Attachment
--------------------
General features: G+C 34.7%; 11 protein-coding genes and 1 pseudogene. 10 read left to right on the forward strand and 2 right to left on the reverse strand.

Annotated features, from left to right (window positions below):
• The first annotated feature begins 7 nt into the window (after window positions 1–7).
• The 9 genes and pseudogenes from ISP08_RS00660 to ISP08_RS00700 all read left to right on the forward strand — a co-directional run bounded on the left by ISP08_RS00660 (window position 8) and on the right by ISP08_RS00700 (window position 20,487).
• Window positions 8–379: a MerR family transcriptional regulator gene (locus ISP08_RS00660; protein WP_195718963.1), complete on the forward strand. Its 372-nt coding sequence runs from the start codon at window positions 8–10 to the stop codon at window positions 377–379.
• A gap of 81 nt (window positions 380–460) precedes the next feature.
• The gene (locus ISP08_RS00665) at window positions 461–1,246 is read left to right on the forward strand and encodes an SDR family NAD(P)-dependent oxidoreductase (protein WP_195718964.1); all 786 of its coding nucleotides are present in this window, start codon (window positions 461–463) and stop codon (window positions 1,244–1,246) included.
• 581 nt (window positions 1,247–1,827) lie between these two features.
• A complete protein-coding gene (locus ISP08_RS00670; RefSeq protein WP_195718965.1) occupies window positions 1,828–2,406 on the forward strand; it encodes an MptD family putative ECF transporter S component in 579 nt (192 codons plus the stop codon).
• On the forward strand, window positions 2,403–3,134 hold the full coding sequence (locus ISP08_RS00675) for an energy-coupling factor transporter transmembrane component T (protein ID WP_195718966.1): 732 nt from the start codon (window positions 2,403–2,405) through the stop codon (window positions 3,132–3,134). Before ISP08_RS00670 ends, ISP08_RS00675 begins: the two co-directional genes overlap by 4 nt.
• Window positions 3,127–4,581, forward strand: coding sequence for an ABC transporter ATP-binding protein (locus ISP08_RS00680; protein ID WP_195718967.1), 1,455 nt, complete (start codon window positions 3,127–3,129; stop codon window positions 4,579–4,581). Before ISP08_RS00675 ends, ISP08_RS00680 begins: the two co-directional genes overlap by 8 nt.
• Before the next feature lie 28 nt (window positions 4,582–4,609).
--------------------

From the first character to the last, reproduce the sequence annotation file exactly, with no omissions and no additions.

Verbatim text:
General features: G+C 34.7%; 11 protein-coding genes and 1 pseudogene. 10 read left to right on the forward strand and 2 right to left on the reverse strand.

Annotated features, from left to right (window positions below):
• The first annotated feature begins 7 nt into the window (after window positions 1–7).
• The 9 genes and pseudogenes from ISP08_RS00660 to ISP08_RS00700 all read left to right on the forward strand — a co-directional run bounded on the left by ISP08_RS00660 (window position 8) and on the right by ISP08_RS00700 (window position 20,487).
• Window positions 8–379: a MerR family transcriptional regulator gene (locus ISP08_RS00660; protein WP_195718963.1), complete on the forward strand. Its 372-nt coding sequence runs from the start codon at window positions 8–10 to the stop codon at window positions 377–379.
• A gap of 81 nt (window positions 380–460) precedes the next feature.
• The gene (locus ISP08_RS00665) at window positions 461–1,246 is read left to right on the forward strand and encodes an SDR family NAD(P)-dependent oxidoreductase (protein WP_195718964.1); all 786 of its coding nucleotides are present in this window, start codon (window positions 461–463) and stop codon (window positions 1,244–1,246) included.
• 581 nt (window positions 1,247–1,827) lie between these two features.
• A complete protein-coding gene (locus ISP08_RS00670; RefSeq protein WP_195718965.1) occupies window positions 1,828–2,406 on the forward strand; it encodes an MptD family putative ECF transporter S component in 579 nt (192 codons plus the stop codon).
• On the forward strand, window positions 2,403–3,134 hold the full coding sequence (locus ISP08_RS00675) for an energy-coupling factor transporter transmembrane component T (protein ID WP_195718966.1): 732 nt from the start codon (window positions 2,403–2,405) through the stop codon (window positions 3,132–3,134). Before ISP08_RS00670 ends, ISP08_RS00675 begins: the two co-directional genes overlap by 4 nt.
• Window positions 3,127–4,581, forward strand: coding sequence for an ABC transporter ATP-binding protein (locus ISP08_RS00680; protein ID WP_195718967.1), 1,455 nt, complete (start codon window positions 3,127–3,129; stop codon window positions 4,579–4,581). Before ISP08_RS00675 ends, ISP08_RS00680 begins: the two co-directional genes overlap by 8 nt.
• Before the next feature lie 28 nt (window positions 4,582–4,609).